Palestinians 'freeze' meetings with US over office row
The Palestinians have frozen all meetings with the United States after it decided to close their representative office in Washington, officials said on Tuesday.
"What is the use of holding any meetings with them when they close our office? Our meetings begin from our office, and the arrangements are there," Palestinian Foreign Minister Riyad al-Malki told AFP.
"In practice by closing the office they are freezing all meetings and we are making that official."
The United States said that they want the Palestine Liberation Organisation (PLO) to keep its Washington office open and is in talks with Palestinian officials about the issue despite a US decision that could trigger its closure, the State Department said on Tuesday.
Speaking at a briefing, State Department spokeswoman Heather Nauert said the matter was under discussion and that, as far as she knew, the office was up and running for now.
"We are in contact with the Palestinian officials about the status of that PLO office. I don't want reporters to get ahead of themselves in reporting on this," she added, suggesting that talk of the office's closure might be premature. "We'd like for them to be able to keep it open."
A spokesman for the Palestine Liberation Organisation (PLO) confirmed that it had received instructions from Palestinian President Mahmoud Abbas "regarding closing down all communication lines with the Americans".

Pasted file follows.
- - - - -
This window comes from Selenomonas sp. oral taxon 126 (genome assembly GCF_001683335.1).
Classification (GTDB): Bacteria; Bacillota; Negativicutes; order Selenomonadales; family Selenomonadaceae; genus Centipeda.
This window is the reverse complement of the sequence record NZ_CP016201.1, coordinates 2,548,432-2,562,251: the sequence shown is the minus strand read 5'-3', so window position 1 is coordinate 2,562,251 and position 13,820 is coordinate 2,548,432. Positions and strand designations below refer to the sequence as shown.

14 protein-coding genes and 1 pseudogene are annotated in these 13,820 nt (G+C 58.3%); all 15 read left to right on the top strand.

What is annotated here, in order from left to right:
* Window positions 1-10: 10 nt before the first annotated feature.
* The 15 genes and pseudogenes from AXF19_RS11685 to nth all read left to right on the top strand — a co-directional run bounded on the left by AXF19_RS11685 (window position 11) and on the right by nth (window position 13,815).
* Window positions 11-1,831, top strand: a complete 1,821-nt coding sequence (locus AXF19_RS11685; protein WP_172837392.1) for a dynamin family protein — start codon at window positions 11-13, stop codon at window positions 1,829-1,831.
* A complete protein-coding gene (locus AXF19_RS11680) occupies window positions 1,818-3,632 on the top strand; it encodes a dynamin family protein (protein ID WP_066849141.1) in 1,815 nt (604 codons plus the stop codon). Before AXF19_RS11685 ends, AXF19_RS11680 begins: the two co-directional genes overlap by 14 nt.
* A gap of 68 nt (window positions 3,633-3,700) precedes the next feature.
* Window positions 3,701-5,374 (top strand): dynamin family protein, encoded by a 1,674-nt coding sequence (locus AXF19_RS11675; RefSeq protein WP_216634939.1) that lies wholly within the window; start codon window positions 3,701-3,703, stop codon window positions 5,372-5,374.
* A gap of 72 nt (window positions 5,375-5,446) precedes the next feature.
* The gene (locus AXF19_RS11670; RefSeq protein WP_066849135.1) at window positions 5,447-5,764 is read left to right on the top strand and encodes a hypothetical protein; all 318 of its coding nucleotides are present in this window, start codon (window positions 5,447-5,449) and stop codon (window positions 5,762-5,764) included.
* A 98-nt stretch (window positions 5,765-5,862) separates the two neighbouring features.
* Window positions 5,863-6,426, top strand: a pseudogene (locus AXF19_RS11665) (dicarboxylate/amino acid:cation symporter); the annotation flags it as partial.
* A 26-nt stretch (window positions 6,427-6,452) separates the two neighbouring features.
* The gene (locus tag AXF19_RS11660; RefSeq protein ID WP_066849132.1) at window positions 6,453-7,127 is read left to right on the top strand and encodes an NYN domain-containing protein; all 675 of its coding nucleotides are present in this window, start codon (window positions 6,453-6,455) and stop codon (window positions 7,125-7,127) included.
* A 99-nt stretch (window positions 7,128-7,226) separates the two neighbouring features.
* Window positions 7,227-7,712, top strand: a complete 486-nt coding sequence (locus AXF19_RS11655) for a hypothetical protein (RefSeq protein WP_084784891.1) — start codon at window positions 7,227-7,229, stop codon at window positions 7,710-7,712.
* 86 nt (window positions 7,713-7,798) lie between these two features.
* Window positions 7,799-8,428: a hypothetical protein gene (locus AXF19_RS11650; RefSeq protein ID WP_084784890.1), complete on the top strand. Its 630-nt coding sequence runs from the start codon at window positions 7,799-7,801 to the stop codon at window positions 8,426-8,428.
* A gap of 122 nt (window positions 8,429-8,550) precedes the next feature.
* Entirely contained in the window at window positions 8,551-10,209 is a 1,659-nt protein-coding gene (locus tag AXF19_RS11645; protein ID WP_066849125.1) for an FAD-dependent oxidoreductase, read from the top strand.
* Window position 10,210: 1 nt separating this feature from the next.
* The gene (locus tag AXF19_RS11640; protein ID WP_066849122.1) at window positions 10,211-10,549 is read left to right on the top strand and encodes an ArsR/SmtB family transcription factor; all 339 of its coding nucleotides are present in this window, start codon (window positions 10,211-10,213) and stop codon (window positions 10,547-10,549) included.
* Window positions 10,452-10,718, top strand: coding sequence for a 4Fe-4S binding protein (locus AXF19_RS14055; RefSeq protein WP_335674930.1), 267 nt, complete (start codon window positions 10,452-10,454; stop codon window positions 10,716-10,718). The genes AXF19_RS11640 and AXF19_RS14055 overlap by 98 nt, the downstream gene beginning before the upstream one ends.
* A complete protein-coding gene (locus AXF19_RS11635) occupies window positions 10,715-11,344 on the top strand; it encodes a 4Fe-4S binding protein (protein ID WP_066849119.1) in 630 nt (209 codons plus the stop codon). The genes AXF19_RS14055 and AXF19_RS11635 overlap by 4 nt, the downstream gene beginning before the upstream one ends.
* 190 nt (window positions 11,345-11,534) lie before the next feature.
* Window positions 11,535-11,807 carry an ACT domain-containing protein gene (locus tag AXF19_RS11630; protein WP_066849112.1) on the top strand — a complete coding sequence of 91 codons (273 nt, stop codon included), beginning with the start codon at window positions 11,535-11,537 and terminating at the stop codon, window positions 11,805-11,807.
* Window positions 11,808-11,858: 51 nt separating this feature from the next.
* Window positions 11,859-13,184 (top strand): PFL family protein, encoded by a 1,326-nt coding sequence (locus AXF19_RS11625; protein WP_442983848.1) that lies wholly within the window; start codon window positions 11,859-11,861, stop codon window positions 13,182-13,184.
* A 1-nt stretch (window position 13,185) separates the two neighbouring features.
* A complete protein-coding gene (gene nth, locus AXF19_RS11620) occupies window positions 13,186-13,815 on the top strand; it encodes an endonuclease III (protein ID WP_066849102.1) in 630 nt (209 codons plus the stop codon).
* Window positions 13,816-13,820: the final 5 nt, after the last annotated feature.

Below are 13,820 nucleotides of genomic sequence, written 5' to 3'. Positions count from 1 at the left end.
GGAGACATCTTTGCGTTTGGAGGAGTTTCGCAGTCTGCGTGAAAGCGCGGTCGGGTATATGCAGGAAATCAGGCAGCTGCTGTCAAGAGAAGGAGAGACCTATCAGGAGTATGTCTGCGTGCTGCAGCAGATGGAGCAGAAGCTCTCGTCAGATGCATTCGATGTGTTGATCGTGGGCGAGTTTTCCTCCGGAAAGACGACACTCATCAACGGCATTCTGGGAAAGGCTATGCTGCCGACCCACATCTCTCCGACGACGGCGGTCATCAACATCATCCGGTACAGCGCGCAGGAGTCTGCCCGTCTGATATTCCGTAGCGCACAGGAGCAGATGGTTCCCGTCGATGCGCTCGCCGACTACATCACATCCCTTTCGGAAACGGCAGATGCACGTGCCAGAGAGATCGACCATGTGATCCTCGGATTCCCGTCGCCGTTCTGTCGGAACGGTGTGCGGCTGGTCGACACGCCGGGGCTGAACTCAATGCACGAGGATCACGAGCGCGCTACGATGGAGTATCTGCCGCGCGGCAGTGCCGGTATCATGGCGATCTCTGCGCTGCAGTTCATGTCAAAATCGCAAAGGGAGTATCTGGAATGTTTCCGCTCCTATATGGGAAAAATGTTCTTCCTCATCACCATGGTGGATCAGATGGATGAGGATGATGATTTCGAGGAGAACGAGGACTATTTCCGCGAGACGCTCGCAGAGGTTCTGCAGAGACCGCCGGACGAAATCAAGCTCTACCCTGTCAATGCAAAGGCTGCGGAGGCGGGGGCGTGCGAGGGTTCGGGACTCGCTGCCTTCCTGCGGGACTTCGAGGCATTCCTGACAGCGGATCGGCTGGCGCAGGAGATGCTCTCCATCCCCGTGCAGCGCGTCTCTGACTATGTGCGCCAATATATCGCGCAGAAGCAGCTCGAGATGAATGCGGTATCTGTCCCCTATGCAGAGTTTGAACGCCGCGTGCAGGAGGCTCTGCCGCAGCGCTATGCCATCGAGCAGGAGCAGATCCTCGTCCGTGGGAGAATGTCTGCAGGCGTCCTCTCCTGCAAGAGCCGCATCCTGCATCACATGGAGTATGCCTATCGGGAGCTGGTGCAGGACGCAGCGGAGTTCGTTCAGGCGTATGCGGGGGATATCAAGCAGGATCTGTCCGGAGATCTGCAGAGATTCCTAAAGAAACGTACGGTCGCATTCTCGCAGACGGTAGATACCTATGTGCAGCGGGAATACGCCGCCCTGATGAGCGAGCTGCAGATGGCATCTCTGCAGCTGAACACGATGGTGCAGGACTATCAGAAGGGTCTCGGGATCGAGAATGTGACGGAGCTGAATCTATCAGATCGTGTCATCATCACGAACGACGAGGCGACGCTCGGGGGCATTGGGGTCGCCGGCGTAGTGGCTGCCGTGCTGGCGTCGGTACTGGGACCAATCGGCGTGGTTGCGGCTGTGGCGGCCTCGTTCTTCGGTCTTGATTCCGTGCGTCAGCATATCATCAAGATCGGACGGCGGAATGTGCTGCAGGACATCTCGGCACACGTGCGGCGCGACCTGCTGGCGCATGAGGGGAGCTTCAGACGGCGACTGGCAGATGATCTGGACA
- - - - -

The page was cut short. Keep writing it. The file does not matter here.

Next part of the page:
The PLO, which the international community sees as representing all Palestinians, must have its permission to operate premises in the US capital renewed by the State Department every six months.
But last week the department refused to renew the permit.
US officials cited comments by Abbas about possibly taking Israel to the International Criminal Court.
In 2015, the US Congress introduced a provision that Palestinians may not try to wield influence over the ICC concerning investigations into Israelis.
The US consulate in Jerusalem declined to comment on Tuesday, instead referring back to a statement on Saturday which said it was hopeful that any "closure will be short-lived".
"We are not cutting off relations with the PLO," that statement said.
The declaration does not automatically mean the mission will close.
US President Donald Trump now has a 90-day window to decide whether "the Palestinians have entered into direct, meaningful negotiations with Israel" - in which case he can waive the requirement to shutter the office.